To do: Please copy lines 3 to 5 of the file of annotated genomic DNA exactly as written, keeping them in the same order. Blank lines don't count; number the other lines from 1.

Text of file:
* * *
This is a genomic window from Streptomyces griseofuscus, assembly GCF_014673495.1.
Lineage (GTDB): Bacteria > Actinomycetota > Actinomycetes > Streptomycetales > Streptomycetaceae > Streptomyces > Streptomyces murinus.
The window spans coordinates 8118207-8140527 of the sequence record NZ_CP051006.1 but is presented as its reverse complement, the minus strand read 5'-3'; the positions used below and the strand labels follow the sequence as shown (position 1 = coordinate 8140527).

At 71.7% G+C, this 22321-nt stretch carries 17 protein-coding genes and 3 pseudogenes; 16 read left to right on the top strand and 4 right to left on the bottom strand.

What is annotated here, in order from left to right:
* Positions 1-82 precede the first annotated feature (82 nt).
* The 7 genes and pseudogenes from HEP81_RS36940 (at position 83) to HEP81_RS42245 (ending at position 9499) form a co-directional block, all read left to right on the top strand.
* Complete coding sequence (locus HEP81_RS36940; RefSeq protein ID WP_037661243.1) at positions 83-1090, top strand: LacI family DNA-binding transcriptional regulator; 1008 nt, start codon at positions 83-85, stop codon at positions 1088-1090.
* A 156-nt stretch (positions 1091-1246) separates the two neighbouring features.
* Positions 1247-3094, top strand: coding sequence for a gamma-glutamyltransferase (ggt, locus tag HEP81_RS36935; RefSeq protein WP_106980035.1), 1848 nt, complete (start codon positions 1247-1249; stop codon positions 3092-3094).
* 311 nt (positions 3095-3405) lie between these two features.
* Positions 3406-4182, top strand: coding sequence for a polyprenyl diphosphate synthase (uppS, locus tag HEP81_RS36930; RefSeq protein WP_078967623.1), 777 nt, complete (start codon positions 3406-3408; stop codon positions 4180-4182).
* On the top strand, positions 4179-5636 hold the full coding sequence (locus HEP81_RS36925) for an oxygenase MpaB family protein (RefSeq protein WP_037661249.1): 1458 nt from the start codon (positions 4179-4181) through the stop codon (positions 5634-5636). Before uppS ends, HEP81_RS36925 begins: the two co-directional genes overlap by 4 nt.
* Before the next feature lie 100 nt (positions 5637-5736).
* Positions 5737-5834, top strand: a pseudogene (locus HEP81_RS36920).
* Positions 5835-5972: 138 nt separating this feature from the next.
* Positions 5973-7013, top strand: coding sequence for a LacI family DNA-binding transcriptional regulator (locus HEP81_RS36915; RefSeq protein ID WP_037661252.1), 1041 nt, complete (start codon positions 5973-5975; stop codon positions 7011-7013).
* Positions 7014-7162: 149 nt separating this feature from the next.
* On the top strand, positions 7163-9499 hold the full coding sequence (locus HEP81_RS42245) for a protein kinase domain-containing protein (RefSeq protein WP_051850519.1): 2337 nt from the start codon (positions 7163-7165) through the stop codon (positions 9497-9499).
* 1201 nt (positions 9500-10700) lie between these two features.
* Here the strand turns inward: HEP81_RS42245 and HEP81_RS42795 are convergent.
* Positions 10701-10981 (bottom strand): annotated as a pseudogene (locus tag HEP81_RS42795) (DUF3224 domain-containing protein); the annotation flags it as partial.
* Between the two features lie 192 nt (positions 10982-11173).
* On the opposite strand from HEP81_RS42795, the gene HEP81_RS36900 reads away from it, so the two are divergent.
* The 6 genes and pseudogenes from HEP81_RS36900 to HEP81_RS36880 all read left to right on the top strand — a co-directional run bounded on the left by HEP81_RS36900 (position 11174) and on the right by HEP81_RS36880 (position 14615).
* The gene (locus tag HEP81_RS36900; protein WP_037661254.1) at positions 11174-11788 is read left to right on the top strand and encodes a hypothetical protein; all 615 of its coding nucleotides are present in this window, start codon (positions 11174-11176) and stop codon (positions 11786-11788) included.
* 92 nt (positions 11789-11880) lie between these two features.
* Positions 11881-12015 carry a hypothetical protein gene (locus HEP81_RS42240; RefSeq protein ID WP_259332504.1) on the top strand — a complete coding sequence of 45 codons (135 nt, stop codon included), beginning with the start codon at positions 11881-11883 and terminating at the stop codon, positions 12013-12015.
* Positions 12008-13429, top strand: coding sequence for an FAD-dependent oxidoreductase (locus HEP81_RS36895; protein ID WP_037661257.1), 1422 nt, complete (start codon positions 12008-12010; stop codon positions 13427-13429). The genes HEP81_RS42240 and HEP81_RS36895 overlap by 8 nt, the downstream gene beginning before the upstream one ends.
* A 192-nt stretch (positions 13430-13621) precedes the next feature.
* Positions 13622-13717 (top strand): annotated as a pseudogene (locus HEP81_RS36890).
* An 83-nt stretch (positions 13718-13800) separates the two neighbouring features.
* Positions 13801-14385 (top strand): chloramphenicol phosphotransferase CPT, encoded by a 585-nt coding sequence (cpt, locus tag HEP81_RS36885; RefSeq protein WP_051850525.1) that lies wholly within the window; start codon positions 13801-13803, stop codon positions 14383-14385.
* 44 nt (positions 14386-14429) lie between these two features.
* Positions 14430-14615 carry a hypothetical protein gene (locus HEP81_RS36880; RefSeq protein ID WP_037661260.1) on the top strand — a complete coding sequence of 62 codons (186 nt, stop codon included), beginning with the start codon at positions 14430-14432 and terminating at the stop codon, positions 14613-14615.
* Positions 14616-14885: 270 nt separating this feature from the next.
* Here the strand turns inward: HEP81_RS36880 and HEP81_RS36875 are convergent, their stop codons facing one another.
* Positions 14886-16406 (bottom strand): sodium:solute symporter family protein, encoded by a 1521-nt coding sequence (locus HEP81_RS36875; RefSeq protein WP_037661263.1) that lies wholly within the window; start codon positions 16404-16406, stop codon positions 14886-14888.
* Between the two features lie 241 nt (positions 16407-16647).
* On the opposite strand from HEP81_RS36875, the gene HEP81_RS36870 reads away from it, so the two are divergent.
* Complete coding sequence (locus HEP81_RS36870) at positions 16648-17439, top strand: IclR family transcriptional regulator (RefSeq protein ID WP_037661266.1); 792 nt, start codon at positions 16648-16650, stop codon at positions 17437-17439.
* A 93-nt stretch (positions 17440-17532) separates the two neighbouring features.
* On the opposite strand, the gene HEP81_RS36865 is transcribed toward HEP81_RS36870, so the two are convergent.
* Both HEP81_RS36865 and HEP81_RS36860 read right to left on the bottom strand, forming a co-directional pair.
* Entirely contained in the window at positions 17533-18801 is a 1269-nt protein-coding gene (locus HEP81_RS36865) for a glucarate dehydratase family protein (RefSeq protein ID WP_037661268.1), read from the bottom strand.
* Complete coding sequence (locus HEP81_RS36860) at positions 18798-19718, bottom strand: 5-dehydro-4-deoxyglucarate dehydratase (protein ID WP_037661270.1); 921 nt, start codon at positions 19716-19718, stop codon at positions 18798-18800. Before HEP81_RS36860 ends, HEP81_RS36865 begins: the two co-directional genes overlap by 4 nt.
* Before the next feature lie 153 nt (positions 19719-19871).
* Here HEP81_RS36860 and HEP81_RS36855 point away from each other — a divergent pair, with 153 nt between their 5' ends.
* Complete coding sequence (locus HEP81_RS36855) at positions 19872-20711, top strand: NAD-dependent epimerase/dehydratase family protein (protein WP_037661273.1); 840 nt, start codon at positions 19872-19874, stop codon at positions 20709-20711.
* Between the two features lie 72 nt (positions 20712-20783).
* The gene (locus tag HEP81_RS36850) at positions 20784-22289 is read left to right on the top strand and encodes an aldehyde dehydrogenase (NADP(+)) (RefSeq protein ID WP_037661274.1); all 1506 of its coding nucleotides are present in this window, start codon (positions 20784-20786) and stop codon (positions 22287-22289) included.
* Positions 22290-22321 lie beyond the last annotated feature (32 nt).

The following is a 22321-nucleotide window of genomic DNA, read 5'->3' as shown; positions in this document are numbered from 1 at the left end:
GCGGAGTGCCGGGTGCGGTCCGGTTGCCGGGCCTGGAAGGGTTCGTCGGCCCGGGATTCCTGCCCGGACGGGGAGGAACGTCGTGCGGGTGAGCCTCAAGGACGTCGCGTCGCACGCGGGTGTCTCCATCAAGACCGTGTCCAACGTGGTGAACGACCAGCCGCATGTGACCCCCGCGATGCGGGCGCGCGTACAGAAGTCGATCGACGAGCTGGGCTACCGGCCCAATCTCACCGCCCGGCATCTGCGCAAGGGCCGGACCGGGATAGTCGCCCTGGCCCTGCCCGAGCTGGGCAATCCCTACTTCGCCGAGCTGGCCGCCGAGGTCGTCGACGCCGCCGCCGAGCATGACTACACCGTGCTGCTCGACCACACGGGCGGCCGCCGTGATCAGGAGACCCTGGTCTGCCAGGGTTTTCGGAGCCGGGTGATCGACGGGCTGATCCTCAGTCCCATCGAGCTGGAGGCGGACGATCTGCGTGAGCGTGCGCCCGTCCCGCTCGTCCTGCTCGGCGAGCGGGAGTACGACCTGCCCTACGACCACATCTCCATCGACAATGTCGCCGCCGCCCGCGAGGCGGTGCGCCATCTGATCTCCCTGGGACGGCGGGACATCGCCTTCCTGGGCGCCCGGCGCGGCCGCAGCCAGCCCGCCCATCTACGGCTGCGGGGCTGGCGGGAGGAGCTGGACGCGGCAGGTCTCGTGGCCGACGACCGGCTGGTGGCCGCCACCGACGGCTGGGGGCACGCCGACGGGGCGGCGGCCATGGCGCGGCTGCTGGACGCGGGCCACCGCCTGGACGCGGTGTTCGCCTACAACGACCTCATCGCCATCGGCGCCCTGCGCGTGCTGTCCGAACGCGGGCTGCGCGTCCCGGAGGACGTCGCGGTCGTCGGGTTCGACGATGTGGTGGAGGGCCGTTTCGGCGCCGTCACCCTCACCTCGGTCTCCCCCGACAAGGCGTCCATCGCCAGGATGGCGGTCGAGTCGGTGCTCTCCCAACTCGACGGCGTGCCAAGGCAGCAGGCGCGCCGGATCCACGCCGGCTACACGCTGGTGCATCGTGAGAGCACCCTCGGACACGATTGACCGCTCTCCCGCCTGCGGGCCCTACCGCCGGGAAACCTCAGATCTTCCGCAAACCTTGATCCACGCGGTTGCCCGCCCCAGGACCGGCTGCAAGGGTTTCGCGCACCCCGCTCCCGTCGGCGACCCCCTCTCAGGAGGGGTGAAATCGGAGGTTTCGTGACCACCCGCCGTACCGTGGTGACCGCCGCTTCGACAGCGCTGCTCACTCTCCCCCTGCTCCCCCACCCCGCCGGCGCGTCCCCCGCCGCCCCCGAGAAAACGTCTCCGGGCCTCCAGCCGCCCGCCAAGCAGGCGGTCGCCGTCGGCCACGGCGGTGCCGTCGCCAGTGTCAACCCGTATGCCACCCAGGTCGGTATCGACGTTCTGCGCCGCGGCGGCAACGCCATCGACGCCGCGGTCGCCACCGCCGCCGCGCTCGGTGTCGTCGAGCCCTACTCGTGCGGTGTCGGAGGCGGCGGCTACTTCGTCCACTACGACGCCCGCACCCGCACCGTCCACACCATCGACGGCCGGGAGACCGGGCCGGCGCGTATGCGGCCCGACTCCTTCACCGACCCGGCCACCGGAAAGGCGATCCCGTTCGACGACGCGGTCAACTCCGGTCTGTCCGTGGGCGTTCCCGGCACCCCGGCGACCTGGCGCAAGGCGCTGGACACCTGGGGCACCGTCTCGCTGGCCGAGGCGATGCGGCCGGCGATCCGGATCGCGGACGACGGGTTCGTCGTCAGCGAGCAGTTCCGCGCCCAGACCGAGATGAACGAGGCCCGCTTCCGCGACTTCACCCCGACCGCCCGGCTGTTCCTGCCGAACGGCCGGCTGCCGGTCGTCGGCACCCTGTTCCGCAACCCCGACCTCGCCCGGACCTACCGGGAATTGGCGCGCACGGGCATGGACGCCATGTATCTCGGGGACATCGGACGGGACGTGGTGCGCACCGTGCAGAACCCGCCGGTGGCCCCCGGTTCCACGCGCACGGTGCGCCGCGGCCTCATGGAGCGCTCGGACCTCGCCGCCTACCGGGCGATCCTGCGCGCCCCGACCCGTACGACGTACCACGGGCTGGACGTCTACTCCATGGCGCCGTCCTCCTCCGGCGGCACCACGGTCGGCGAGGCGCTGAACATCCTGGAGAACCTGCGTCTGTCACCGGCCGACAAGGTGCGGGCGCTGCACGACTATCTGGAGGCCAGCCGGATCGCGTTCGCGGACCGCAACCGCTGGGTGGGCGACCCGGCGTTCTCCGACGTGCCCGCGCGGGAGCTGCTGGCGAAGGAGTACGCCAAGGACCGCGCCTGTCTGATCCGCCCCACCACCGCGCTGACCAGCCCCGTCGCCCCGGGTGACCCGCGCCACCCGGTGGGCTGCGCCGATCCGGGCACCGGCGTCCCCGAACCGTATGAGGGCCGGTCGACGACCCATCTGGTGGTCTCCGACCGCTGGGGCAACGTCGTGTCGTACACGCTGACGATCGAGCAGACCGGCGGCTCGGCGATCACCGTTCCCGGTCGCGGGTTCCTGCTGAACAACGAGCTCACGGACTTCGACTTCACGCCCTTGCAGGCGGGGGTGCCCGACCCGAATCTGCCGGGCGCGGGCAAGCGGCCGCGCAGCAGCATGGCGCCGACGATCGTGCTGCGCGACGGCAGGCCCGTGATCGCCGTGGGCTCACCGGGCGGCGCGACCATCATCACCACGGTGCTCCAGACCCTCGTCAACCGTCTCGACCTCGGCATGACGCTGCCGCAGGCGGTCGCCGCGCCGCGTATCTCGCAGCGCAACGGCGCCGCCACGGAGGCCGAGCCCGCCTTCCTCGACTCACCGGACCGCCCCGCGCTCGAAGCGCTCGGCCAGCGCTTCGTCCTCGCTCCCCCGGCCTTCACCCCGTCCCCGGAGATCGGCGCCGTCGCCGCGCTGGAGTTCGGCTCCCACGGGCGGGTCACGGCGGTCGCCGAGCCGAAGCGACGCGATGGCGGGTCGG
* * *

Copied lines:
The window spans coordinates 8118207-8140527 of the sequence record NZ_CP051006.1 but is presented as its reverse complement, the minus strand read 5'-3'; the positions used below and the strand labels follow the sequence as shown (position 1 = coordinate 8140527).

At 71.7% G+C, this 22321-nt stretch carries 17 protein-coding genes and 3 pseudogenes; 16 read left to right on the top strand and 4 right to left on the bottom strand.

What is annotated here, in order from left to right: